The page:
Is Occupy Wall Street just the liberal version of the Tea Party, or is it the start of a new revolution?

The Occupy Wall Street movement has been gaining steam lately, with protests being held in New York City and Los Angeles. The Occupy movement proclaims it is fighting for the 99% of America that is fed up with corporations controlling the government through their economic power over elected officials. But isn't that creed similar to the one the Tea Party movement claimed when it was first getting started?

The Occupy Wall Street movement does have a largely different ideology than the Tea Party; you can read the recently released ideology statement from the Occupy Wall Street movement on their website:

Still, despite their differences, Occupy Wall Street and the Tea Party movement both face an uphill battle as grassroots movements, facing the same difficulties with media spin. A letter has been spiraling around the blogosphere the past few days, written by a former Tea Party member as a warning to the Occupy Wall Street movement, claiming that the main stream media will spin the Occupy movement until it finally becomes nothing more than an off-shoot of the Democratic party, as it did with the Tea Party movement and the republican party.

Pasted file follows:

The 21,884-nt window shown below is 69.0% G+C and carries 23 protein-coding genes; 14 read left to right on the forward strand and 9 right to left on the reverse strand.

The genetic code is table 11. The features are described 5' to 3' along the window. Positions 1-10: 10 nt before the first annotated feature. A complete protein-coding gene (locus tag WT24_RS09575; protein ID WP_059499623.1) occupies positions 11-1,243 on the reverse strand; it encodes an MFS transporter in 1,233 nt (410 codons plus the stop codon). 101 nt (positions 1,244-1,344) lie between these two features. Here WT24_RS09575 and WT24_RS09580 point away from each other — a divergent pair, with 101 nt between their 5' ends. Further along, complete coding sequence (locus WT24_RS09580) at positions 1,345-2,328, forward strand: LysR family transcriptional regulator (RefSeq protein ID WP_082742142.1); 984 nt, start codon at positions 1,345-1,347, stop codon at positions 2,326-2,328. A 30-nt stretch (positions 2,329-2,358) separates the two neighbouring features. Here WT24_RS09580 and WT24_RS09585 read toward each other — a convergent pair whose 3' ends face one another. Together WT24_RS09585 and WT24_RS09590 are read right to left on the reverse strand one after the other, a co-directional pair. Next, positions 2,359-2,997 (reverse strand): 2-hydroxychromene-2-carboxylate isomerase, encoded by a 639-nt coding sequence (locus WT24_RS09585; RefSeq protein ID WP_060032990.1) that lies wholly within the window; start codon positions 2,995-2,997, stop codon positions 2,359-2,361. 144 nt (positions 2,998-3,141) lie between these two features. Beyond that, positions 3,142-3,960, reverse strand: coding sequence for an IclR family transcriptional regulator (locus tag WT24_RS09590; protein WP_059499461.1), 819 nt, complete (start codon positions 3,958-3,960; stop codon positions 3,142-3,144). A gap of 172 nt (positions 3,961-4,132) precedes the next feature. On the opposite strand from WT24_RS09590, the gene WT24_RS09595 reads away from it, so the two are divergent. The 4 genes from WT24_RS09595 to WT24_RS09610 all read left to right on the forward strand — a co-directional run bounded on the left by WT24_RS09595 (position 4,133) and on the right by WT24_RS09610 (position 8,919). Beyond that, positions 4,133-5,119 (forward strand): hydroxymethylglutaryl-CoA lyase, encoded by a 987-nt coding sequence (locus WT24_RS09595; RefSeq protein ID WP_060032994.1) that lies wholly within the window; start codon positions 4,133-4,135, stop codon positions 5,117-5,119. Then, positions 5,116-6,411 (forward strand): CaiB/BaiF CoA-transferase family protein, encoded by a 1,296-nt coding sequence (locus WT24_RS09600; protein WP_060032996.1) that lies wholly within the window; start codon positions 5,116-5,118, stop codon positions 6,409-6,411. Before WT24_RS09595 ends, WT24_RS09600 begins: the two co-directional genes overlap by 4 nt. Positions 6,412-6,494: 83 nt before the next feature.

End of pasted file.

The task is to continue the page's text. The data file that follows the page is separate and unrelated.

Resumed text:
An excerpt from the letter reads: "I wish I could believe this Occupy Wall Street was still about (r)Evolution, but so far, all I am seeing is a painful rehash of how the corporate-funded government turned the pre-Presidential election tea party movement into the joke it is now. We were anarchists and ultra-libertarians, but above all we were peaceful. So, the media tried painting us as racists. But when that didn't work they tried to goad us into violence. When that failed, they killed our movement with money and false kindness from the theocratic arm of the Republican party. That killed our popular support.

I am sharing these observations, so you guys know what's going on and can prevent the media from succeeding in painting you as violent slacker hippies rebelling without a cause, or from having the movement be hijacked by a bunch of corporatists seeking to twist the movement's original intentions."

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The writer makes a compelling argument; certainly the Occupy Wall Street movement and the Tea Party movement are subject to the spin that the media decides to place on each of them. The Occupy Wall Street movement has an advantage; it claims to represent 99% of America so, as the movement's motto goes, those are good odds. But despite the mass appeal the Occupy Wall Street movement has, can it avoid getting spun into oblivion by the main stream media?